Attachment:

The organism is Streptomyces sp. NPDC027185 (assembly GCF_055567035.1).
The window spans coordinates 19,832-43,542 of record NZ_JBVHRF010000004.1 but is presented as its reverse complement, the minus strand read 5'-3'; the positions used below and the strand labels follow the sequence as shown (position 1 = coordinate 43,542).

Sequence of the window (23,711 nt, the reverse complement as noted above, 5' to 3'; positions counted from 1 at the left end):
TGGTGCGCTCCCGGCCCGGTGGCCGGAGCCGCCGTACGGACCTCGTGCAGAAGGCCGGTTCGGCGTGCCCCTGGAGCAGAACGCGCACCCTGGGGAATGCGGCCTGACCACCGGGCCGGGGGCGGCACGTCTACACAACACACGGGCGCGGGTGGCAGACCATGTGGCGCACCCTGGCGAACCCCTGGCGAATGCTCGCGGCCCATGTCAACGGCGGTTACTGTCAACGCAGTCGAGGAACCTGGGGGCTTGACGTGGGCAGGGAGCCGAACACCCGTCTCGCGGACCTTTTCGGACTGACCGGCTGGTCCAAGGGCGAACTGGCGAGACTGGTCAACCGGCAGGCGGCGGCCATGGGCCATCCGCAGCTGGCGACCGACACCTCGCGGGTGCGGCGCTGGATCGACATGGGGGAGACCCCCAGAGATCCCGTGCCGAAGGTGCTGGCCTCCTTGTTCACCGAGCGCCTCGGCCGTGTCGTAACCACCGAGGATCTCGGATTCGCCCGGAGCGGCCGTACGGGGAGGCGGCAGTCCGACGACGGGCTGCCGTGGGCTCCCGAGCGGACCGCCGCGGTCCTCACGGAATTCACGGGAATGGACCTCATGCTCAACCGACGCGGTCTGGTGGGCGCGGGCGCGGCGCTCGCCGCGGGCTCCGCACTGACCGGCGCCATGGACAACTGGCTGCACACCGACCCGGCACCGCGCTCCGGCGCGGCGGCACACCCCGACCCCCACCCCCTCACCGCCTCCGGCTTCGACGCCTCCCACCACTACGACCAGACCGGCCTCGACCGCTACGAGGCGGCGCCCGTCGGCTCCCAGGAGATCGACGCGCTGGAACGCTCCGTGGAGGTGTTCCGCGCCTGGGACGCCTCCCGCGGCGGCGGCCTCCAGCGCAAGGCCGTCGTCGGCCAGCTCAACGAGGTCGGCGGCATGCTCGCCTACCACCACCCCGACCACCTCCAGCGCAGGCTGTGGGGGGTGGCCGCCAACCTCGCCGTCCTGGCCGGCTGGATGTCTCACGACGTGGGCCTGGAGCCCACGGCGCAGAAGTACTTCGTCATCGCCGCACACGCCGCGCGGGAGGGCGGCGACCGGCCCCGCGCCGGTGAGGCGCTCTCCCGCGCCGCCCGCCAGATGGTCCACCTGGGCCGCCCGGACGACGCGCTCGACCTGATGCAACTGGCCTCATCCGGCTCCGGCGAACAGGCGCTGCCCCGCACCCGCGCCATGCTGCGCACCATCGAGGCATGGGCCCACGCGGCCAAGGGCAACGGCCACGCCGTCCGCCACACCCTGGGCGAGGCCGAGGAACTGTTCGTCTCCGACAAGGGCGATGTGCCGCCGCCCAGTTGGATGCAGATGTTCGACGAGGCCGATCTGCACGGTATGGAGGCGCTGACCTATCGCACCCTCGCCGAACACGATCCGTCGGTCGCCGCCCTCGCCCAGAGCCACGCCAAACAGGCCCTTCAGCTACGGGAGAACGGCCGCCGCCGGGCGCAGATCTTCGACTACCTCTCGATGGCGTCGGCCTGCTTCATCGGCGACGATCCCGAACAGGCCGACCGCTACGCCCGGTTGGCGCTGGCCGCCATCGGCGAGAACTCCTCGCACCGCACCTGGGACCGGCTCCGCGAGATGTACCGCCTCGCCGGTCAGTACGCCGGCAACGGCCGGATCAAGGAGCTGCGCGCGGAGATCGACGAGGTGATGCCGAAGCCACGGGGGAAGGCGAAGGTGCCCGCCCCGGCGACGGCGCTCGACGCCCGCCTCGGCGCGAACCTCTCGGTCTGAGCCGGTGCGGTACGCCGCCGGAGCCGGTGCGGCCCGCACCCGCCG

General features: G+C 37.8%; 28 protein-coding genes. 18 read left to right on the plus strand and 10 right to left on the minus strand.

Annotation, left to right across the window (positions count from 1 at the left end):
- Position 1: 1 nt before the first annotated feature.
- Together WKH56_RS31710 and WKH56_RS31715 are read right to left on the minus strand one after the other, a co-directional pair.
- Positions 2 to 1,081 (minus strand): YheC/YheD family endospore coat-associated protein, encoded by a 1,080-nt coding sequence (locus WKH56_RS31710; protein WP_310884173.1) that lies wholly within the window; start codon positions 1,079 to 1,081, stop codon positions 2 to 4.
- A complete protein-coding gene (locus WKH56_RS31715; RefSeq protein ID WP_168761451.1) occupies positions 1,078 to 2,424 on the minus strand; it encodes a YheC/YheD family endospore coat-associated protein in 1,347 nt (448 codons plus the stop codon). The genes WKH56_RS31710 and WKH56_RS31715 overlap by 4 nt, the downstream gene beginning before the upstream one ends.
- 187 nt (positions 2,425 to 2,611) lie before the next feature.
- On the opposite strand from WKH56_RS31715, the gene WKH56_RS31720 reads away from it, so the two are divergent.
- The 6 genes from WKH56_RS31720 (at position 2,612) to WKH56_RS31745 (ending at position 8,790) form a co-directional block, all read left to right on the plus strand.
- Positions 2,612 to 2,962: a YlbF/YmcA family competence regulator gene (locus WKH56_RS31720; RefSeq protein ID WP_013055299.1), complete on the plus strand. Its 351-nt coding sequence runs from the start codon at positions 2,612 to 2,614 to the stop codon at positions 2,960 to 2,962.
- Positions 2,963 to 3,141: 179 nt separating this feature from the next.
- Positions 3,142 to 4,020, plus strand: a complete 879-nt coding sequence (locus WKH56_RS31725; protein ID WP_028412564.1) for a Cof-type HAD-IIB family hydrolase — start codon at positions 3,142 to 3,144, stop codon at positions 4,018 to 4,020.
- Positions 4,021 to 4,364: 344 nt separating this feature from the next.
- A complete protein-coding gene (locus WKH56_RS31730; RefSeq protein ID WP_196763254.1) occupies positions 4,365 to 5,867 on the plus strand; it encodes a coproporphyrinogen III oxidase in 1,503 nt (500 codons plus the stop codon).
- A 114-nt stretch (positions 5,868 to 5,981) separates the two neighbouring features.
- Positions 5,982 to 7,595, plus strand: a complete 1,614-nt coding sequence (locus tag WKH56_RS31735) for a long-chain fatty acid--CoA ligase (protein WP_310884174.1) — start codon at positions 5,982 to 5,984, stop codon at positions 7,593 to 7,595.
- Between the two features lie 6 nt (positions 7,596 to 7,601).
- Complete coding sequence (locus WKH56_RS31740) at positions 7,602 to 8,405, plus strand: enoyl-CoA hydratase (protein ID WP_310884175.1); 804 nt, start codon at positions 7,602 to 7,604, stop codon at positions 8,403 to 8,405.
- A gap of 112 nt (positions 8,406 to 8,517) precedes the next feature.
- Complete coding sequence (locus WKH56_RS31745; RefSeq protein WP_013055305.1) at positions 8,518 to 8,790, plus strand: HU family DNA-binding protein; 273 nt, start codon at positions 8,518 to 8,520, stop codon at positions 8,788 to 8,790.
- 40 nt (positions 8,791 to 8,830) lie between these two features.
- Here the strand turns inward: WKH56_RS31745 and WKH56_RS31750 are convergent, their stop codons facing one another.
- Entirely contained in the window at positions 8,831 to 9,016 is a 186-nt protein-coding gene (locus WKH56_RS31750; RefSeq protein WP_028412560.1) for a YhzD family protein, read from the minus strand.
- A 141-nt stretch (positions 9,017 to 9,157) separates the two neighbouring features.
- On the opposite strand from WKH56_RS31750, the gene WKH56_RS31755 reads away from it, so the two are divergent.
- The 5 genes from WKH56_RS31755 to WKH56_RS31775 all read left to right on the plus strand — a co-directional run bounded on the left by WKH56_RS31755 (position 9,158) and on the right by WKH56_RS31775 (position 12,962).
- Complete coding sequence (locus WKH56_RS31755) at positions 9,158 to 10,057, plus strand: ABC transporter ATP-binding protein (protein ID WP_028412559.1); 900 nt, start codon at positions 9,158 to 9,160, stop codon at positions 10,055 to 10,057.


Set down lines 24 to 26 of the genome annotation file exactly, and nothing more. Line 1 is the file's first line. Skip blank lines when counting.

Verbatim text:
- Complete coding sequence (locus WKH56_RS31745; RefSeq protein WP_013055305.1) at positions 8,518 to 8,790, plus strand: HU family DNA-binding protein; 273 nt, start codon at positions 8,518 to 8,520, stop codon at positions 8,788 to 8,790.
- 40 nt (positions 8,791 to 8,830) lie between these two features.
- Here the strand turns inward: WKH56_RS31745 and WKH56_RS31750 are convergent, their stop codons facing one another.